Recently I bought this boucherouite rug to add some colour to my house.  The colour and texture of this rug is amazing and it looks a piece of contemporary art.  I thought I would share some of the background information about this type of rug.

Moroccan tribes create boucherouite rugs from are created from pieces of material, the name come from the Moroccan Arabic ‘bu sherwit’ meaning a piece torn from pre-used clothing or a scrap.  Materials for these rugs may include wool, cotton, synthetic fibre, lurex, nylon and plastic. Development caused change in the economic, social and cultural patterns of rural Morocco, people no longer followed a nomadic style of living but instead used settled farming and became involved in other rural forms of employment. As a result wool became less available as a primary material for weaving and people looked to other sources.  Boucherouite rugs were first created in the 1960’s and 1970’s and are woven by the Berbere women.  Unlike European weaving techniques where designs are based on a specific pattern, the Berbere women weave without a drawing or preconceived design, it is simply coming straight from the mind of creator much like an artist with his brush.  Traditional knotted-pile carpets can be attributed with a regional style unique to the area, however these ‘rag rugs’ have no such definition and are now made all over Morocco.  Boucherouite rugs are free from any rules and must be enjoyed!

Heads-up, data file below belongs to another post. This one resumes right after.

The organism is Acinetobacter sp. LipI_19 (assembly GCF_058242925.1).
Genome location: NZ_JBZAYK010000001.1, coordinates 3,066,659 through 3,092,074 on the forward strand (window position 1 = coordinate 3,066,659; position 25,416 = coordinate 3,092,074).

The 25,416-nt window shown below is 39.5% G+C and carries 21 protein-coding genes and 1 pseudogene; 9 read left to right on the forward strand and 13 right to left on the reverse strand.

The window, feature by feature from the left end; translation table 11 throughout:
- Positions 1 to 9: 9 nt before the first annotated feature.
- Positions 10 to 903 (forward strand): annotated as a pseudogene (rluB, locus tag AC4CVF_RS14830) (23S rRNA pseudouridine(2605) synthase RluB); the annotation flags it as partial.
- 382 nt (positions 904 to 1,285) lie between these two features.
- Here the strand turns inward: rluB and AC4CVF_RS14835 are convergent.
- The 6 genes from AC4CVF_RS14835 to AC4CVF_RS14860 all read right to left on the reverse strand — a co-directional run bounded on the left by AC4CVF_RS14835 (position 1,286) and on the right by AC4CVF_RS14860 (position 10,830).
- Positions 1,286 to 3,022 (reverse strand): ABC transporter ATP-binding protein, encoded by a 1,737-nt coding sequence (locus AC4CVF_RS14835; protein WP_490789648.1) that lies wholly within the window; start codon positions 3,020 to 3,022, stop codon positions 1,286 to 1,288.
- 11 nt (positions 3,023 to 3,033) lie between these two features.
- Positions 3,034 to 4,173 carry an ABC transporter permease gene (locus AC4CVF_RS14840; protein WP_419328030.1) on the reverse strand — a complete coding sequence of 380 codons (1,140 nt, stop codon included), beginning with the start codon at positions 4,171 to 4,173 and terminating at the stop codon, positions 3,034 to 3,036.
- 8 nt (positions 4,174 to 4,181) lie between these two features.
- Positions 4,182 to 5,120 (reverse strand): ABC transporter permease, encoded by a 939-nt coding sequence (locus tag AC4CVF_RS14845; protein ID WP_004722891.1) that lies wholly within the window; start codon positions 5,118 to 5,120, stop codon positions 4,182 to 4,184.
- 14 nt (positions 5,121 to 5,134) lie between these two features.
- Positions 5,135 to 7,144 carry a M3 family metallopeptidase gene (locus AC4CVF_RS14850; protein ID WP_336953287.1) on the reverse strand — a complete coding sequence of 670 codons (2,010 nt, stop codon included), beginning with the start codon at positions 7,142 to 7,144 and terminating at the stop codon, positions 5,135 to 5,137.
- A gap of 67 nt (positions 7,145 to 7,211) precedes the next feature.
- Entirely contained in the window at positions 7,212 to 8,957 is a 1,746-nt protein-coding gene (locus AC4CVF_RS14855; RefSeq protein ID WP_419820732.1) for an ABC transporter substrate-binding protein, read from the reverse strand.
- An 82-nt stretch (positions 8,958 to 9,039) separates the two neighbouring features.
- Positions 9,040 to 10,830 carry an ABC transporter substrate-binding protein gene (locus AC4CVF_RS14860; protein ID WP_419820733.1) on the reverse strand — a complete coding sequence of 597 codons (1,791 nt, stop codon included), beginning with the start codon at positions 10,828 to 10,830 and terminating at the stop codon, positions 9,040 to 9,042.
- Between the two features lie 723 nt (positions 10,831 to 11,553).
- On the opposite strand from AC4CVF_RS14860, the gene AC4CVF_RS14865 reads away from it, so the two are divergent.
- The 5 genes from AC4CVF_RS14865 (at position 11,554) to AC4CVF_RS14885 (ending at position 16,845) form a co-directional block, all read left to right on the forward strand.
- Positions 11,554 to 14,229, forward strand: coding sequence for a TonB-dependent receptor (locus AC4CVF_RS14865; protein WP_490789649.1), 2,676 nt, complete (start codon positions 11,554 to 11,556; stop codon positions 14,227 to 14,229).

Here’s a close up of my rug, the diversity of the materials and colours is very striking. The composition of these rugs has been likened to Pollock, Kandinsky, Klee and Mondrian.  If you would like to buy one go to or  visit to make an appointment with Souad.